This article first appeared in Low Net, a weekly newsletter written for the average golfer, by an average golfer. To get Low Net each week, sign up for Golf Digest+. Have a topic you want me to explore? Send me an email and I’ll do my best to dive in.

One of the familiar challenges that comes with loving golf is justifying the need to play more. I’ve trotted out some doozies over the years. “It’s sort of for work” sounds worthy. “I already told them I was in”—not as much.

Only recently have I considered framing it as a matter of life and death.

Am I exaggerating? Sure. My survival isn’t tied to my ability to shoot 86, and it would be silly to try to draw a straight line between rounds played and potential life span. Still, the best case for golf resonates at a deeper level.

With apologies to last week’s PGA Championship, the most important golf event of May is known as Mental Health Awareness Month. You probably recall how the game helped in the harrowing early days of the pandemic, when golf allowed millions out of the house and into open spaces, and the disappointment of three-putting was tempered by an additional layer of perspective. But the bar for healthy diversion might be lowest in the throes of an international crisis. More telling is how golf promotes well-being even as our normal rhythms have resumed.

More Low Net Low Net Golf Digest Logo How to be a less miserable golfer Low Net Golf Digest Logo This is why you clam up when other golfers are watching Low Net Golf Digest Logo 7 things they don’t tell you about playing Augusta National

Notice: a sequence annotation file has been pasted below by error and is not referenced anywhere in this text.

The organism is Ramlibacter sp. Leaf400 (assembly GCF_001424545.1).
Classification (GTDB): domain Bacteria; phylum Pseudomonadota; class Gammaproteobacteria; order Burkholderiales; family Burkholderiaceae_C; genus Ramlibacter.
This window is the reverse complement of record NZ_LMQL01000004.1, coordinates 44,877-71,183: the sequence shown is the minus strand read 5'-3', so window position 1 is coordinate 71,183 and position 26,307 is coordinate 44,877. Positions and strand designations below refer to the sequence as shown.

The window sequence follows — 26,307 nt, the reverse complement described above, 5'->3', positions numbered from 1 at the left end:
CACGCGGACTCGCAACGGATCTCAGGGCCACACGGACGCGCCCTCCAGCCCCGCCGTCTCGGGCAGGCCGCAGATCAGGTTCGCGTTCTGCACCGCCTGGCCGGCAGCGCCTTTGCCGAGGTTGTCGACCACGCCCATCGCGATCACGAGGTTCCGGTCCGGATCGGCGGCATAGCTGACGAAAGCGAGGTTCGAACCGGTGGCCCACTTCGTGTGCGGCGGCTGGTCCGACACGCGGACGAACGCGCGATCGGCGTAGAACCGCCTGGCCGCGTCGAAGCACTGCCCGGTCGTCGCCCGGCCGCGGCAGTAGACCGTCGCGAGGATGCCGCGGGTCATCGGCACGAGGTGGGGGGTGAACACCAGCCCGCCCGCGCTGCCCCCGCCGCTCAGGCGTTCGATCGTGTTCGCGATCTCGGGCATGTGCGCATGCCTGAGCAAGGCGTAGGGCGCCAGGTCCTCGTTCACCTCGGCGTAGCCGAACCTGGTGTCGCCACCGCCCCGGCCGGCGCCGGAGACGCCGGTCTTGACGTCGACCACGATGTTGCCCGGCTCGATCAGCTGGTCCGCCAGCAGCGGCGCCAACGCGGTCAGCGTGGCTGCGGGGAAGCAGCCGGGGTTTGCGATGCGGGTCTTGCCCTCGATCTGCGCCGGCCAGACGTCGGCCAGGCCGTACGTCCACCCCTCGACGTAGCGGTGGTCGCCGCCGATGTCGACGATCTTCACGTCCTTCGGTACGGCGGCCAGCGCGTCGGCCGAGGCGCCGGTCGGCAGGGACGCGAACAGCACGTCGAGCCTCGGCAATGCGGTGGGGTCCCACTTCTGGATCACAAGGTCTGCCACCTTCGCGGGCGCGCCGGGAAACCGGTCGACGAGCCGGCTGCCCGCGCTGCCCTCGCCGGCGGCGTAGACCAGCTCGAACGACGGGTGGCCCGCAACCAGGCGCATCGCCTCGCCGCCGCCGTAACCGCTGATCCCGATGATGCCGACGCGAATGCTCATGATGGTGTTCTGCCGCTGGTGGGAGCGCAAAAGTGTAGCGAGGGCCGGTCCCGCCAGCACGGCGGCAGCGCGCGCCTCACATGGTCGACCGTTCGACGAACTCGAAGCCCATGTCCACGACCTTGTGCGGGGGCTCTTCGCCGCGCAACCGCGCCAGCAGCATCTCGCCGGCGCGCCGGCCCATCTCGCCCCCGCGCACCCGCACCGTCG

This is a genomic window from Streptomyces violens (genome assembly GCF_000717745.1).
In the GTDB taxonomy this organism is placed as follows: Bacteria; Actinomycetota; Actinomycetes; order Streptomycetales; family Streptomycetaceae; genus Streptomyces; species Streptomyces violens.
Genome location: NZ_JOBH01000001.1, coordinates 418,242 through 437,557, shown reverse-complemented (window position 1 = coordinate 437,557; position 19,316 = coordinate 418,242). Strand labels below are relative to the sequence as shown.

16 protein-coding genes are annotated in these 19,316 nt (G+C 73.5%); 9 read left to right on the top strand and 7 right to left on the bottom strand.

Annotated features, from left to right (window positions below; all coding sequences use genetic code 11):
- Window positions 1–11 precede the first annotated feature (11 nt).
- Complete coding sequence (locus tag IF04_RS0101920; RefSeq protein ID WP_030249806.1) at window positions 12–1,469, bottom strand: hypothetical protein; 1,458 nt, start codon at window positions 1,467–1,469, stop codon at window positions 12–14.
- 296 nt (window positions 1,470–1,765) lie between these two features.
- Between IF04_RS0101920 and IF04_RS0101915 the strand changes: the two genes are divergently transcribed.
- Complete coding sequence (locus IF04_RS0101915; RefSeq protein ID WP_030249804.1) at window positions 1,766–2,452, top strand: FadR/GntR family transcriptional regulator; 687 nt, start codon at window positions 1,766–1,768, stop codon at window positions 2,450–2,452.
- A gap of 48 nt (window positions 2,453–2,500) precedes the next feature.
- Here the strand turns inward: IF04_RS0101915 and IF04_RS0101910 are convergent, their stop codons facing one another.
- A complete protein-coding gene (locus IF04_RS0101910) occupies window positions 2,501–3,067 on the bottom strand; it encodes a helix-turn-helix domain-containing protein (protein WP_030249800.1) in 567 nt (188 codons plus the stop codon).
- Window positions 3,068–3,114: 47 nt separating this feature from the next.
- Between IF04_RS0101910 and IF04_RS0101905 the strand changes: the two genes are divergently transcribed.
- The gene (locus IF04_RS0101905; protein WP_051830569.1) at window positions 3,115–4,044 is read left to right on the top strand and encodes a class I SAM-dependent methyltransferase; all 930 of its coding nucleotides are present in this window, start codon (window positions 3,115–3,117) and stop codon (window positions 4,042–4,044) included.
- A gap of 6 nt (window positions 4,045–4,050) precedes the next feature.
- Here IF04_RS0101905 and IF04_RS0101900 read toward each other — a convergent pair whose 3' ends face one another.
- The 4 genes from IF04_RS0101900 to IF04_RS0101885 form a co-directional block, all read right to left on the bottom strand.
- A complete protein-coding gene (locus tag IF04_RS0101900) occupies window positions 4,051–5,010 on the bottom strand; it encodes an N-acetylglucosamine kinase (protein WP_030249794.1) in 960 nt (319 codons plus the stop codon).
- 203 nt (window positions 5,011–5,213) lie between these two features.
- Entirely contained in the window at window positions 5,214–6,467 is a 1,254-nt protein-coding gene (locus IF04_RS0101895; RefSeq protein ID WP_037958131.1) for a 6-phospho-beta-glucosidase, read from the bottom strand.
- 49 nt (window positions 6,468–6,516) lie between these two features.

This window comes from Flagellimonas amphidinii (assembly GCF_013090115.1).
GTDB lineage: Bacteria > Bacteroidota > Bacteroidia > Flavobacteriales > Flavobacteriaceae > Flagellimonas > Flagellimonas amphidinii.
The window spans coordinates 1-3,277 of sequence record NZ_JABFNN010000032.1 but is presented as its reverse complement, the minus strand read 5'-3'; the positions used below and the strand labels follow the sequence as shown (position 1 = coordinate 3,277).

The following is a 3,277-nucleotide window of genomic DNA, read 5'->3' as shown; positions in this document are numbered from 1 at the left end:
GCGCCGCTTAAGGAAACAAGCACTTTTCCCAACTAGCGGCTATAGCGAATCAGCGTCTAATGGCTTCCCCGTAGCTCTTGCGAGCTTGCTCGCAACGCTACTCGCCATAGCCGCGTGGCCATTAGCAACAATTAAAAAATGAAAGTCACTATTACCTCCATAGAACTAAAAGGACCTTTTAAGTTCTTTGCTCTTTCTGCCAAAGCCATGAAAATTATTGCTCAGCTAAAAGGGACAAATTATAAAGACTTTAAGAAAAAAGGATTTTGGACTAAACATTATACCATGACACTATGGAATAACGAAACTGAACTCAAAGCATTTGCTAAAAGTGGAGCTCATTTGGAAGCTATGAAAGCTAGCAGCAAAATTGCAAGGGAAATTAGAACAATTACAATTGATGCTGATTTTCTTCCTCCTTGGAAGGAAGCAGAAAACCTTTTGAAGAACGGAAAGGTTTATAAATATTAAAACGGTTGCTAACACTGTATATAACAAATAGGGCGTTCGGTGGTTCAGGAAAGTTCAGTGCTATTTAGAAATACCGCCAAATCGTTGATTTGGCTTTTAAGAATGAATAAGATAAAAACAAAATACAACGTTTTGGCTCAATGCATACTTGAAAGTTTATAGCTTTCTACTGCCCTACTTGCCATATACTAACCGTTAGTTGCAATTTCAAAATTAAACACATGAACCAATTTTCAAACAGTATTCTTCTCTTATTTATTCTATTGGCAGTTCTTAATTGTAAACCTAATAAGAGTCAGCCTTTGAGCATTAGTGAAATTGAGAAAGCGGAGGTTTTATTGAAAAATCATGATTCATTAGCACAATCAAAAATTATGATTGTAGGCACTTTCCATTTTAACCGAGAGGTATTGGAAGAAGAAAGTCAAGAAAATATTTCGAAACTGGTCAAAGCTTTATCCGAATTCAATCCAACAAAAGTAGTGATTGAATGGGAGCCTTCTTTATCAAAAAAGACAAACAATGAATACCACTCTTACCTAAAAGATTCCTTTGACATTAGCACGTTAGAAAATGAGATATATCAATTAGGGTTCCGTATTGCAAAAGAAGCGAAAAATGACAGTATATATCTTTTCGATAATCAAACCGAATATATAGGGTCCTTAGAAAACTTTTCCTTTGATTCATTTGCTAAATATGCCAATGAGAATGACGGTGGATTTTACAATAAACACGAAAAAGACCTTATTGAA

There have been studies, like the one by the U.K.’s Dr. Roger Hawkes for the Golf & Health Project, that cites how golf can “reduce anxiety, improve confidence and boost self-esteem, all of which contribute to improved mental well-being.” Numerous outdoor activities with moderate exercise have been tied to lower levels of stress and depression; although given the additional lessons in humility and expectation management golf provides, I’d argue it goes further than hiking or cycling. All of these explain why even my wife has dipped her toe into golf after decades of loyalty to tennis.

More Low Net: How to be a less miserable golfer

In one crucial way, I might still benefit more than her. Another example often cited is that golf promotes social interaction, which is different than just saying it’s fun. According to the Center for Disease Control, “people with stronger social bonds have a 50% increased likelihood of survival than those who have fewer social connections.” This is true for both men and women, but studies have also shown that men struggle more to develop new friendships as they age, in part because male friendships are more likely to stem from a shared activity like those made through sports and work. These “shoulder-to-shoulder activities,” as the University of Maryland School of Social Work Professor Geoff Greif called it in his book, Buddy System, tend to dwindle with time, making golf a valuable exception.

“Golf is one of the few sports where you really have the opportunity while competing to actually communicate with somebody,” Greif told me in 2020. “In tennis and basketball, there’s not a lot of time. But in golf you have four hours. It’s a shoulder-to-shoulder activity but you also have a chance to talk a great deal.”

This all risks sounding like a convenient argument for a golf editor to make. Fair point. But remember, to know golf well is to also know the ways the game can drive you mad. Therein lies an irony. Of my closest golf friends, I find many tend to be sunnier people away from the course than they are on it. But I maintain the presence of golf in their lives serves them in ways you can’t always see. Mental health isn’t really about happiness. It’s more about feeling able to handle what’s thrown your way as best you can.

This article was originally published on